Day by day, Miles struggles with Jack’s cavalier attitude toward women and his upcoming commitment. They end up having to escape the naked (literally) wrath of another woman’s husband because of Jack’s amoral lifestyle (and that’s putting it mildly.)


In the mid-1970’s I got to learn how to make wine and did so for four years – about 200 gallons a year, made of a mixture of Grenache (2/3) and Alicante (1/3) grapes. When our nuns first came to the US from Italy in 1932, they drank wine the way we drink soda. To save money, one of the sisters learned how to make the wine. She continued to make just enough for our convent for decades. When she was transferred, another sister and I got to learn how to make wine from a retired New York firefighter, who learned from his father. What a story. You wouldn’t believe where we got our oak barrels from. Anyway, from this experience I can say that the main character Miles certainly knows his wine and the winemaking process. It made me enjoy the film all the more.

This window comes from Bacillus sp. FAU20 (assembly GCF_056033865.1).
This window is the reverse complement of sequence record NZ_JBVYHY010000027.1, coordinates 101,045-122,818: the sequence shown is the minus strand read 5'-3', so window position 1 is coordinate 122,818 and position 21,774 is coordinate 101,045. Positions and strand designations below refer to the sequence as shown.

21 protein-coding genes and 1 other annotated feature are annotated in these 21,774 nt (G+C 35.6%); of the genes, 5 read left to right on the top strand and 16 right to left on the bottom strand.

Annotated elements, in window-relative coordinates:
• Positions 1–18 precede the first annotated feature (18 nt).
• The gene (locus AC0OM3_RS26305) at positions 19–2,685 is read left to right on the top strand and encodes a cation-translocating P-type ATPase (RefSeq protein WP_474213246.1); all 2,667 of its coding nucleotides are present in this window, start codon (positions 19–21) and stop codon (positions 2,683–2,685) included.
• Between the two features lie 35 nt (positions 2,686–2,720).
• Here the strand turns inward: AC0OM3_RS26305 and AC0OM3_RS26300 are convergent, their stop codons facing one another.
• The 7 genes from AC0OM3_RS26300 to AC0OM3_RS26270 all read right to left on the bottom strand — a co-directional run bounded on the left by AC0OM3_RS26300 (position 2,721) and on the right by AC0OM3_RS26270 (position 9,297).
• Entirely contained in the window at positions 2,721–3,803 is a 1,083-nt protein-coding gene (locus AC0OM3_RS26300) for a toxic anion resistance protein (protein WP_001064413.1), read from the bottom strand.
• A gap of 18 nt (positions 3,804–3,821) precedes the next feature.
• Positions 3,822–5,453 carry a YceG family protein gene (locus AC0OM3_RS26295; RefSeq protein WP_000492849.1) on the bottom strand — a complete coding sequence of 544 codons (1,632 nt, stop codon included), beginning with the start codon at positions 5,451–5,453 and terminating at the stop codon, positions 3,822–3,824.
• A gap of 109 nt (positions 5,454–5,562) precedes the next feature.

You just have to remember that Jack is a royal jerk, and some of the situations and scenes are distasteful to say the least. The film, therefore, won’t appeal to everyone.


The ending for Miles is left hanging, like grapes on a vine. But as with a good crop of grapes, you can pretty much guess the outcome.


There is a scene in French Kiss (Meg Ryan and Kevin Kline) a film in the more PG-13 category, where Kline’s character explains a school botany project to Ryan. I like that wine metaphor very much, as well.


In vino veritas.